75° absolutely hit the nail on the head. I can completely trust that it will be disengaged or engaged no matter what tricks I did. I can do every trick the way I learned it without any special foot placement or much thought. Any tricks that I wanted to use forward pedal pressure, such as tail taps or 3 tap manual 180s, were completely trustworthy. Any time I was wanting to go backwards the hub would remain disengaged regardless of what trick I was trying. The only drawbacks to 75 are the fact that a random slip of the slack can suck, and coming out of a fakie has a bit of a crank to re-engage. 75* was the first time I could keep the hub in the mode I chose at all times. 75 was the first setting I was able to completely trust would act the way I wanted it to.

90° feels almost identical in function to 75° except you have more slack allowance for bitch cranks and play for fakie. The two modes are the most distinguished with this setting because of the larger crank to disengage as well as engage. This setting would be great for someone who uses a lot of forward pedal pressure, as it has the most room for bitch cranks as well as the most play while disengaged.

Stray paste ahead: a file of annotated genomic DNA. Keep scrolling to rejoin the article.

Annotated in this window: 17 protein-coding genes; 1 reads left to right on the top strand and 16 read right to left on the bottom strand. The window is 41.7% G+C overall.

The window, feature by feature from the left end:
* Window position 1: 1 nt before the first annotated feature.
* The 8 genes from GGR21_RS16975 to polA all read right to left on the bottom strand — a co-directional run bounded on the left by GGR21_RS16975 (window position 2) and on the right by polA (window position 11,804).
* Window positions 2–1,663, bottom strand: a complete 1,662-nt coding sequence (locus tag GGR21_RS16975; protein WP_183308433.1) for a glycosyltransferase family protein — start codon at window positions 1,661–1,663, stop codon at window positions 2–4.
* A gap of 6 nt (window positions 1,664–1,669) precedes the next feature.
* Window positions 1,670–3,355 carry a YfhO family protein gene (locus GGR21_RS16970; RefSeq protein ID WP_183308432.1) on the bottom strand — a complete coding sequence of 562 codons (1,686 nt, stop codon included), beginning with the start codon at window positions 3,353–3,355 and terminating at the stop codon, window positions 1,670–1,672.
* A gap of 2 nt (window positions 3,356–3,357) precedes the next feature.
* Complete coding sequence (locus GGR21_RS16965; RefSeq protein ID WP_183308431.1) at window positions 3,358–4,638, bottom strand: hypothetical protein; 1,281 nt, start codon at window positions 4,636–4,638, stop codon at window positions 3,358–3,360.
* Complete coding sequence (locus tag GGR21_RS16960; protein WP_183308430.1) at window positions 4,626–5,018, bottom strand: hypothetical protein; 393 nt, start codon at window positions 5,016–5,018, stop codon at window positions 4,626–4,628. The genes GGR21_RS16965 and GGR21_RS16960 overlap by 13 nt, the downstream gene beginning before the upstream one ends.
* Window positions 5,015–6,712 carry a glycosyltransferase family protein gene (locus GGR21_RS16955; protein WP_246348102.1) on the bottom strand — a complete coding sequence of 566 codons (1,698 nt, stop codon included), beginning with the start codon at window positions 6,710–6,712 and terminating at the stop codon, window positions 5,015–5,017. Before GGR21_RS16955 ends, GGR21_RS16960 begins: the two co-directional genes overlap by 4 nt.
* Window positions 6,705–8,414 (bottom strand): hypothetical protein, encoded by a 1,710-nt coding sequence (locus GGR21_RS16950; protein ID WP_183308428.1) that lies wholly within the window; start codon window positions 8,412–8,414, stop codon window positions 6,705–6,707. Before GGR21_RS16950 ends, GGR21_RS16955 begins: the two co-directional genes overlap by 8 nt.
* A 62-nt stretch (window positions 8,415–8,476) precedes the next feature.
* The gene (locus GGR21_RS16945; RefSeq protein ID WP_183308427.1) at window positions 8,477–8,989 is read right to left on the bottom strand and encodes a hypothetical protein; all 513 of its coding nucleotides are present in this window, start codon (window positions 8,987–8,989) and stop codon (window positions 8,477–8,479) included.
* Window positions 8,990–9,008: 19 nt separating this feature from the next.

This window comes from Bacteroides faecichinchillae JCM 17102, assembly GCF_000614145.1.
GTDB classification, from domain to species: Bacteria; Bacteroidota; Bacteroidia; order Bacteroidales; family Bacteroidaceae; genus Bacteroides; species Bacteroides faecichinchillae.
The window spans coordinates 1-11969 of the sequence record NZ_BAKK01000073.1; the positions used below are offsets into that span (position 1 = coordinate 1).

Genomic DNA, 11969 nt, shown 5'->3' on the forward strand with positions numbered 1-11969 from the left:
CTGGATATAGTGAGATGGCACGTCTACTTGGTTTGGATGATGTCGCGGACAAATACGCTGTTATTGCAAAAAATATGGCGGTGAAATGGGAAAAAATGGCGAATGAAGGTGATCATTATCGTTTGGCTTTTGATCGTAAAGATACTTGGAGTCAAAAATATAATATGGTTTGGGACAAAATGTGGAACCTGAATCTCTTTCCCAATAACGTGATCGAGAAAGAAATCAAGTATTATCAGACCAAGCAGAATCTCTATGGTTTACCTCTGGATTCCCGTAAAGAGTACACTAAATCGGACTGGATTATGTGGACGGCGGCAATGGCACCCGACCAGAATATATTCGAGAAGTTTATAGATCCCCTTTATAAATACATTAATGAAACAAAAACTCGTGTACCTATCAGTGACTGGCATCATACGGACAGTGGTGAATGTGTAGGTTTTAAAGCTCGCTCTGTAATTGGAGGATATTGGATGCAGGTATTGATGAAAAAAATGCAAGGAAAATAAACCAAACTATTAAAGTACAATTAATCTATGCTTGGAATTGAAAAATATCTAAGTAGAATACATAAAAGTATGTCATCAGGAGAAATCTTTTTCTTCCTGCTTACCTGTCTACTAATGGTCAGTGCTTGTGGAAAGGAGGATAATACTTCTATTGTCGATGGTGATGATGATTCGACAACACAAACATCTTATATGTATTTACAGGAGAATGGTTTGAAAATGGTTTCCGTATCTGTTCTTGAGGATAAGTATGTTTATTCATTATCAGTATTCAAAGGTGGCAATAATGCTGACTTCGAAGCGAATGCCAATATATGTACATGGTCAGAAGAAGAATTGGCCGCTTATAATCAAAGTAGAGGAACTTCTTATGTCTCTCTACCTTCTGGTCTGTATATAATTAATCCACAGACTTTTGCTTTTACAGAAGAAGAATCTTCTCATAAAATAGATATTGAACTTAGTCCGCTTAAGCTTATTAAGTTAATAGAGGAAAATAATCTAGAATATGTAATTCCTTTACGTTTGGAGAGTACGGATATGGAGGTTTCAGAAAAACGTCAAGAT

My final choice, 75 degrees. I chose this setting because it allowed me to trust that I was in the mode I thought I was in, which is important, imagine going for a high speed half cab second guessing that the hub may engage because of the way you do your 180. I could ensure that the hub would remain I the mode I put it in because it allowed the body motion that any trick would call for. It does not matter what trick I would try it would always remain in the same setting. With every setting other than 90 degrees I experienced some kind of difficulty getting to the hub to work the way I wanted it to. 75 degrees fully allowed me to ride it as a cassette forward and a freecoaster backwards.

January 7, 2016